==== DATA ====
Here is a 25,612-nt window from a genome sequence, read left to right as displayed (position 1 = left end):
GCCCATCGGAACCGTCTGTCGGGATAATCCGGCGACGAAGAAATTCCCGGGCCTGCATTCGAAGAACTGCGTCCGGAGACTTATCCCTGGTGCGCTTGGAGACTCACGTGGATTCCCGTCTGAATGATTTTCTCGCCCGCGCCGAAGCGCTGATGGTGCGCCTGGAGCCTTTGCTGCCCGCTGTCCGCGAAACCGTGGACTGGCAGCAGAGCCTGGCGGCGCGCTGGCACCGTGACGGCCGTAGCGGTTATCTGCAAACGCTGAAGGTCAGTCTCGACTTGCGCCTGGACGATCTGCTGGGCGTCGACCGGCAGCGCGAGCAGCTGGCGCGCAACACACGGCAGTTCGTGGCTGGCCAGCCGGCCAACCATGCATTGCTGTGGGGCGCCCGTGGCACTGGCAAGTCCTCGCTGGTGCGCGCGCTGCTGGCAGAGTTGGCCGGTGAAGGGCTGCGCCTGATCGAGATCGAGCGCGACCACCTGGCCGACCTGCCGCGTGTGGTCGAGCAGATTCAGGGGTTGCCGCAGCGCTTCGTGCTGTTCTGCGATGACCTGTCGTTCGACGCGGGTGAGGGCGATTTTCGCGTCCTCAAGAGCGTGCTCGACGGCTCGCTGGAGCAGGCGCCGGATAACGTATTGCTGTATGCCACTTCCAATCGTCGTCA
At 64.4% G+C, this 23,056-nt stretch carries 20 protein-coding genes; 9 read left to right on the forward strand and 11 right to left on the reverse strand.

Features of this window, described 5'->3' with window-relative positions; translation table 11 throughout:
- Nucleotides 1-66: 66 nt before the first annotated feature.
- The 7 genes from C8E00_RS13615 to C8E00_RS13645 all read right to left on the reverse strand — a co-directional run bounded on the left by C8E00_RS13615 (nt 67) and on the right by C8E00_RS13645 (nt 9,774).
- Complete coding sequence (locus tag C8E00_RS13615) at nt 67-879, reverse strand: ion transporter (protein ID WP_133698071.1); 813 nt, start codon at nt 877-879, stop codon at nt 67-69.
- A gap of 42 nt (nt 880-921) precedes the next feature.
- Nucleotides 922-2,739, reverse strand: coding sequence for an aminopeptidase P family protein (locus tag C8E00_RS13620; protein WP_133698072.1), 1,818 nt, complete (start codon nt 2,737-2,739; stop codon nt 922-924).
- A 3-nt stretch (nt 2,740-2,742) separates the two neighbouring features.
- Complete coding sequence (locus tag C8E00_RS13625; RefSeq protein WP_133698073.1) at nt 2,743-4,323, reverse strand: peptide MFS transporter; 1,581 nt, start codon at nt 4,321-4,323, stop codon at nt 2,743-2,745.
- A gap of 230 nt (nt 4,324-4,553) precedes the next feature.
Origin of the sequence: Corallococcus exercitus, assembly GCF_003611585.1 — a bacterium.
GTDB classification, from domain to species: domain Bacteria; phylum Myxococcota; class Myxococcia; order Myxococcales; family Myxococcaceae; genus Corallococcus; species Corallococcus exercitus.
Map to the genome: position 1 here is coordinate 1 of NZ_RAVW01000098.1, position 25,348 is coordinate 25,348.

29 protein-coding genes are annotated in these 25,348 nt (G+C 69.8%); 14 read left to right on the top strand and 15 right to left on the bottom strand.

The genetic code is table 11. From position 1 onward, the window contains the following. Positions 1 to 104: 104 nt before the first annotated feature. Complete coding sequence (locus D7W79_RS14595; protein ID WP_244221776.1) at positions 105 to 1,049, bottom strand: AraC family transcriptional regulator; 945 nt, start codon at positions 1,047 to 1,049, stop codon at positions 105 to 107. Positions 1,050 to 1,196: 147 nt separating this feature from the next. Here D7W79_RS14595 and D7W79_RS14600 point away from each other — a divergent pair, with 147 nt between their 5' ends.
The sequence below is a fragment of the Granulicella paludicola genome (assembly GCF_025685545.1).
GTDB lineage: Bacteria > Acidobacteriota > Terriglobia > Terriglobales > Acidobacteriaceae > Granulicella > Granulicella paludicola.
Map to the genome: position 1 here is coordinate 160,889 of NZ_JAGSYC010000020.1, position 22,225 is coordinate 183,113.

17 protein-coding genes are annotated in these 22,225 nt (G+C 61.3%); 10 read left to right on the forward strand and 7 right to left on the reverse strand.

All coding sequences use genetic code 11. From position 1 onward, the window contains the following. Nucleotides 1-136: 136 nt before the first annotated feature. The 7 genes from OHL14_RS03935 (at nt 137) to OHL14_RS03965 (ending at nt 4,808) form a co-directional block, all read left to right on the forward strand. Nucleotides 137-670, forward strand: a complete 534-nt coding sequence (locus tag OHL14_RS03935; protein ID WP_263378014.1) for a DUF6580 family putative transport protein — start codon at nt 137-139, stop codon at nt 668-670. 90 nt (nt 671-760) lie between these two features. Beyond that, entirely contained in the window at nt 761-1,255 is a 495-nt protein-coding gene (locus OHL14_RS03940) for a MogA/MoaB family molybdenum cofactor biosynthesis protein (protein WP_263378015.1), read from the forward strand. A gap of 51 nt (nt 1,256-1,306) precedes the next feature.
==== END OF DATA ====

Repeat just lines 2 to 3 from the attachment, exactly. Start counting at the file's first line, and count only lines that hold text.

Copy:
GCCCATCGGAACCGTCTGTCGGGATAATCCGGCGACGAAGAAATTCCCGGGCCTGCATTCGAAGAACTGCGTCCGGAGACTTATCCCTGGTGCGCTTGGAGACTCACGTGGATTCCCGTCTGAATGATTTTCTCGCCCGCGCCGAAGCGCTGATGGTGCGCCTGGAGCCTTTGCTGCCCGCTGTCCGCGAAACCGTGGACTGGCAGCAGAGCCTGGCGGCGCGCTGGCACCGTGACGGCCGTAGCGGTTATCTGCAAACGCTGAAGGTCAGTCTCGACTTGCGCCTGGACGATCTGCTGGGCGTCGACCGGCAGCGCGAGCAGCTGGCGCGCAACACACGGCAGTTCGTGGCTGGCCAGCCGGCCAACCATGCATTGCTGTGGGGCGCCCGTGGCACTGGCAAGTCCTCGCTGGTGCGCGCGCTGCTGGCAGAGTTGGCCGGTGAAGGGCTGCGCCTGATCGAGATCGAGCGCGACCACCTGGCCGACCTGCCGCGTGTGGTCGAGCAGATTCAGGGGTTGCCGCAGCGCTTCGTGCTGTTCTGCGATGACCTGTCGTTCGACGCGGGTGAGGGCGATTTTCGCGTCCTCAAGAGCGTGCTCGACGGCTCGCTGGAGCAGGCGCCGGATAACGTATTGCTGTATGCCACTTCCAATCGTCGTCA
At 64.4% G+C, this 23,056-nt stretch carries 20 protein-coding genes; 9 read left to right on the forward strand and 11 right to left on the reverse strand.